11/01/2014 08:57 pm ET Updated Jan 01, 2015

A Sad Day for Girls, Women and Human Rights

This is a sad day for human rights and especially for female children.

Today Boko Haram gleefully announced that the 200 schoolgirls they kidnapped months ago have been "converted" to Islam and "married off." One should read this as it is truly meant... they have been tortured and raped... their freedom and youth gone... their hopes for a better future and a life of peace trashed. Why? Because they were Christian, and in the world that Boko Haram's testosterone-driven men envision, girls and women are chattel property and Christian girls/women are even lower... they have no rights... they are "kefir."

For months, the world has stood by and done little or nothing to save these girls. Meanwhile, we have gone to "war" against ISIS because they beheaded 2 journalists in a public show of force. Clearly I do not condone the murder of the journalists and I do not wish for more war even to free these girls. On the other hand, where was all the "intelligence" gathering that could so easily identify where ISIS command and control was and could not even find a trace of the girls? Where was the UN all this time? Where was NATO all this time? Where was the worldwide Christian community all this time?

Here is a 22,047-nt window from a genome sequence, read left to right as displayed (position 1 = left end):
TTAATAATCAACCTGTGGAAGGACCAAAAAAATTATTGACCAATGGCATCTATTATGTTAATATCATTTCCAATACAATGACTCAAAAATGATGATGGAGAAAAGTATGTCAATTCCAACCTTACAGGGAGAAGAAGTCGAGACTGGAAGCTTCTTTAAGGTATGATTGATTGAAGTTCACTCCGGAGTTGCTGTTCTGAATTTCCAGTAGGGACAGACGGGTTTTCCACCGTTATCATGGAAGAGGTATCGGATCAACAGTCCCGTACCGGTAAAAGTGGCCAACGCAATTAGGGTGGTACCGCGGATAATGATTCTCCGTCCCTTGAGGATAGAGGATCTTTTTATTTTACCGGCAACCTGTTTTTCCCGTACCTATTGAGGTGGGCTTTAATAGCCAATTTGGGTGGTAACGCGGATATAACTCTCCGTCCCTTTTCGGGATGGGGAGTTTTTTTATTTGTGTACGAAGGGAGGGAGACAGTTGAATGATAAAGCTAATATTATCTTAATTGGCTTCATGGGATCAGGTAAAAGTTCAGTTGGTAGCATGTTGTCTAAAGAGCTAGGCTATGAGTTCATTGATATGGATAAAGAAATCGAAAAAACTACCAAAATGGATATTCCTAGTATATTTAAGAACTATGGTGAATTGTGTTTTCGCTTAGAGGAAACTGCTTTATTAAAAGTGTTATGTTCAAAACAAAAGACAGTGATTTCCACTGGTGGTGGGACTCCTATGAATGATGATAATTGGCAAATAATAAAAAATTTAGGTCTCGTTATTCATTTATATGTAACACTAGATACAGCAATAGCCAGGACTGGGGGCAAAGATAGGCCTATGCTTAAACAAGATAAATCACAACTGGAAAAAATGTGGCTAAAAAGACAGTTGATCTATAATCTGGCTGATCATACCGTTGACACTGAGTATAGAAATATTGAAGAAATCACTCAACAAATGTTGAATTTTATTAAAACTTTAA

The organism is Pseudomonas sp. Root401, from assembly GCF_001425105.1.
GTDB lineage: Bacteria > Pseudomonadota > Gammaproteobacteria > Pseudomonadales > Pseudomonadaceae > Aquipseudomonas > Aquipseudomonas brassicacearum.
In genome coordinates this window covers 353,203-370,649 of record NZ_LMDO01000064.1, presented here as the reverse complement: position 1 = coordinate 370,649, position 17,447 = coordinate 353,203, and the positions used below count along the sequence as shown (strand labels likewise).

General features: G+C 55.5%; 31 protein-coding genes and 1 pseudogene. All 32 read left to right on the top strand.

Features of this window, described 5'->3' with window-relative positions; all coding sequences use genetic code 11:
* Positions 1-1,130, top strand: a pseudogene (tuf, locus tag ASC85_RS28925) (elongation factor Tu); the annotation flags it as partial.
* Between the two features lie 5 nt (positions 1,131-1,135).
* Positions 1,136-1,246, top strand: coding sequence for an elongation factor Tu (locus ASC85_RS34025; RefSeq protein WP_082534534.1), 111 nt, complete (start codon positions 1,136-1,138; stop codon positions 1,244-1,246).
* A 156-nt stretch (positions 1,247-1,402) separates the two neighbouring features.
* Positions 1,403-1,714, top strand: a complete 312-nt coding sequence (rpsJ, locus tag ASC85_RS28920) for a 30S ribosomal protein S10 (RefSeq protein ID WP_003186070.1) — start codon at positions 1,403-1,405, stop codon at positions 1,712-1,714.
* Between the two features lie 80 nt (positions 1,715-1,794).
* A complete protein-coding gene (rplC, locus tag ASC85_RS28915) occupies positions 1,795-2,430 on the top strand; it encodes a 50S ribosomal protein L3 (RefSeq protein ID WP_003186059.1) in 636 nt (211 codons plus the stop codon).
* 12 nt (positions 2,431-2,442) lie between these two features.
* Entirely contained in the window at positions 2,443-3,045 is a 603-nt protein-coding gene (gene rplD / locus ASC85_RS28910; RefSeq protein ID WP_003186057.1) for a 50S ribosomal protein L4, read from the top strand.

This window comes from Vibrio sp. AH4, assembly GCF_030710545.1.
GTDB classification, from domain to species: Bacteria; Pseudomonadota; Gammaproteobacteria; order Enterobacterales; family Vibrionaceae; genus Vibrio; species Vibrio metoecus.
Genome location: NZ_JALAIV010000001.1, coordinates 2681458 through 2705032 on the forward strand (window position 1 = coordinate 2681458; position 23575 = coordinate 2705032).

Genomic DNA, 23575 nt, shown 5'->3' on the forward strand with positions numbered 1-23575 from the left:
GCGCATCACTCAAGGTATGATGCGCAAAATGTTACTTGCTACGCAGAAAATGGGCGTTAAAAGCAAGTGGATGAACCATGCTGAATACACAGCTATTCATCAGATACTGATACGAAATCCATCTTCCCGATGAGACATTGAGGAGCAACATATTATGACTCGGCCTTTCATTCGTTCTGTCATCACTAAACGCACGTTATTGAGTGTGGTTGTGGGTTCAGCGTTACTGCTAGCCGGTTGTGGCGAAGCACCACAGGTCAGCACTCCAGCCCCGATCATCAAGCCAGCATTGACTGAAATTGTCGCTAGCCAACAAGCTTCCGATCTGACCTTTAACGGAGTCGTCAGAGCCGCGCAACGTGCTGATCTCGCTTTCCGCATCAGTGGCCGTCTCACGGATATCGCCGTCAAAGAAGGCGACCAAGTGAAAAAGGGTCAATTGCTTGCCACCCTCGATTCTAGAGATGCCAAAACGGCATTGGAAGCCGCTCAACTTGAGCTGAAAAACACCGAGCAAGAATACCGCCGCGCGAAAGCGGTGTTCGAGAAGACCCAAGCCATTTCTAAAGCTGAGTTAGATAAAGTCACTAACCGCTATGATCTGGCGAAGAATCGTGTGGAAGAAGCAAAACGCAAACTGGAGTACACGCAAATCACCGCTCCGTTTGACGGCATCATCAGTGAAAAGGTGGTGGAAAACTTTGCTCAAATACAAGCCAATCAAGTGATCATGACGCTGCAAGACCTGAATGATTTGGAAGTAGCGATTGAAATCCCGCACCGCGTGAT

My personal take on this is as it always is: children are expendable. Adults are not. I'll bet you never even heard about their raid on a boy's school where they killed 29 young boys in the classrooms. Why? They were just children.

Boko Haram appears to mean, "Education is sinful." It is a sin to these people because it is a threat to their twisted mindset and a threat to their testosterone-driven, male domination mindset.

I wonder what would happen to Boko Haram if they were to behead a couple of journalists in front of the world audience? I think we all know the answer.

Ralph Waldo Emerson wrote, "What lies before us and what lies behind us are small matters compared to what lies within us."

Do we have within us the courage to protect children, especially young girls in places like Africa? Do we have within us the commitment to commit resources in equal portion to bringing to justice those who murder journalists and those who murder children? Do we have within us the same rage over the destruction of Christian children by Boko Haram that we had when Muslim children died in the recent Hamas/Israel conflict?

I doubt it, and that is why it is a sad day for the rights of children.